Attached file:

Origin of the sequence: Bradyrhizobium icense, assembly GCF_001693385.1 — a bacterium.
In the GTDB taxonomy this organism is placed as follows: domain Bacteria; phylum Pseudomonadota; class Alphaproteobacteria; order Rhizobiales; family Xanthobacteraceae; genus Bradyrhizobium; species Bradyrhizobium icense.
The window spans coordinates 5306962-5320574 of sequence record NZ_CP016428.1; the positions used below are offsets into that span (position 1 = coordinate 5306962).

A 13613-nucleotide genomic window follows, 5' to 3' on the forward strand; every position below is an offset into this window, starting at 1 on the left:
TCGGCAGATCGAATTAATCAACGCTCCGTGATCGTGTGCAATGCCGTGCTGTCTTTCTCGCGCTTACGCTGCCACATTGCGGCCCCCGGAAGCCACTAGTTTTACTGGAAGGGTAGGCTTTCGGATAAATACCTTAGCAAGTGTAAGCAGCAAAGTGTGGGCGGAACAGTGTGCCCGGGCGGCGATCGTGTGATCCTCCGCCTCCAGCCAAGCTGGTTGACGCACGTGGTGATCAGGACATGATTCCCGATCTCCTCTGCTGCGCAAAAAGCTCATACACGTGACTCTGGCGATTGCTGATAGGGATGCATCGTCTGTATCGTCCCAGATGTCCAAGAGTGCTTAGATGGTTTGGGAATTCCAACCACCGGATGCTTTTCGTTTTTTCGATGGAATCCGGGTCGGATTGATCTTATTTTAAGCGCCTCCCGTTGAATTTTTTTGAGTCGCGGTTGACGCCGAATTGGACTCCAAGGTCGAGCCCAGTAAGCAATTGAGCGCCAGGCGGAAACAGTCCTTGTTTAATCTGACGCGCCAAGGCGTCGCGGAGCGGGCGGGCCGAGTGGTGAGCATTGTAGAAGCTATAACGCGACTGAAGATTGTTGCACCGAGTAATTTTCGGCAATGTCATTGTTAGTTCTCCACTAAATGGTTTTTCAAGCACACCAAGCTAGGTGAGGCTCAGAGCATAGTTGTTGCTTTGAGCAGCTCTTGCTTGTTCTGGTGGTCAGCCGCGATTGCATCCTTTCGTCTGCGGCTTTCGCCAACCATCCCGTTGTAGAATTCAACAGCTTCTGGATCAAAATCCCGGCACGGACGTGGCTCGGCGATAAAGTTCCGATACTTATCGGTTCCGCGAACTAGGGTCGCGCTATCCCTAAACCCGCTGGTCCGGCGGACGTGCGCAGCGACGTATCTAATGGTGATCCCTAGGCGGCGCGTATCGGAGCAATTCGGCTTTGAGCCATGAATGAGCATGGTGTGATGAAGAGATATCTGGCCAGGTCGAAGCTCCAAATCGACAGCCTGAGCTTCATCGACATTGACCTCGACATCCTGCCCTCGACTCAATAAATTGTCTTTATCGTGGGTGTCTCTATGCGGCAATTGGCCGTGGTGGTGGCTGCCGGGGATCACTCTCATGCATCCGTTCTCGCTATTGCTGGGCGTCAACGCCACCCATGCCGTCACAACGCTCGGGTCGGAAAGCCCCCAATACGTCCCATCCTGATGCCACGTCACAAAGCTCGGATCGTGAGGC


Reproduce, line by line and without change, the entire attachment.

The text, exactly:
Origin of the sequence: Bradyrhizobium icense, assembly GCF_001693385.1 — a bacterium.
In the GTDB taxonomy this organism is placed as follows: domain Bacteria; phylum Pseudomonadota; class Alphaproteobacteria; order Rhizobiales; family Xanthobacteraceae; genus Bradyrhizobium; species Bradyrhizobium icense.
The window spans coordinates 5306962-5320574 of sequence record NZ_CP016428.1; the positions used below are offsets into that span (position 1 = coordinate 5306962).

A 13613-nucleotide genomic window follows, 5' to 3' on the forward strand; every position below is an offset into this window, starting at 1 on the left:
TCGGCAGATCGAATTAATCAACGCTCCGTGATCGTGTGCAATGCCGTGCTGTCTTTCTCGCGCTTACGCTGCCACATTGCGGCCCCCGGAAGCCACTAGTTTTACTGGAAGGGTAGGCTTTCGGATAAATACCTTAGCAAGTGTAAGCAGCAAAGTGTGGGCGGAACAGTGTGCCCGGGCGGCGATCGTGTGATCCTCCGCCTCCAGCCAAGCTGGTTGACGCACGTGGTGATCAGGACATGATTCCCGATCTCCTCTGCTGCGCAAAAAGCTCATACACGTGACTCTGGCGATTGCTGATAGGGATGCATCGTCTGTATCGTCCCAGATGTCCAAGAGTGCTTAGATGGTTTGGGAATTCCAACCACCGGATGCTTTTCGTTTTTTCGATGGAATCCGGGTCGGATTGATCTTATTTTAAGCGCCTCCCGTTGAATTTTTTTGAGTCGCGGTTGACGCCGAATTGGACTCCAAGGTCGAGCCCAGTAAGCAATTGAGCGCCAGGCGGAAACAGTCCTTGTTTAATCTGACGCGCCAAGGCGTCGCGGAGCGGGCGGGCCGAGTGGTGAGCATTGTAGAAGCTATAACGCGACTGAAGATTGTTGCACCGAGTAATTTTCGGCAATGTCATTGTTAGTTCTCCACTAAATGGTTTTTCAAGCACACCAAGCTAGGTGAGGCTCAGAGCATAGTTGTTGCTTTGAGCAGCTCTTGCTTGTTCTGGTGGTCAGCCGCGATTGCATCCTTTCGTCTGCGGCTTTCGCCAACCATCCCGTTGTAGAATTCAACAGCTTCTGGATCAAAATCCCGGCACGGACGTGGCTCGGCGATAAAGTTCCGATACTTATCGGTTCCGCGAACTAGGGTCGCGCTATCCCTAAACCCGCTGGTCCGGCGGACGTGCGCAGCGACGTATCTAATGGTGATCCCTAGGCGGCGCGTATCGGAGCAATTCGGCTTTGAGCCATGAATGAGCATGGTGTGATGAAGAGATATCTGGCCAGGTCGAAGCTCCAAATCGACAGCCTGAGCTTCATCGACATTGACCTCGACATCCTGCCCTCGACTCAATAAATTGTCTTTATCGTGGGTGTCTCTATGCGGCAATTGGCCGTGGTGGTGGCTGCCGGGGATCACTCTCATGCATCCGTTCTCGCTATTGCTGGGCGTCAACGCCACCCATGCCGTCACAACGCTCGGGTCGGAAAGCCCCCAATACGTCCCATCCTGATGCCACGTCACAAAGCTCGGATCGTGAGGC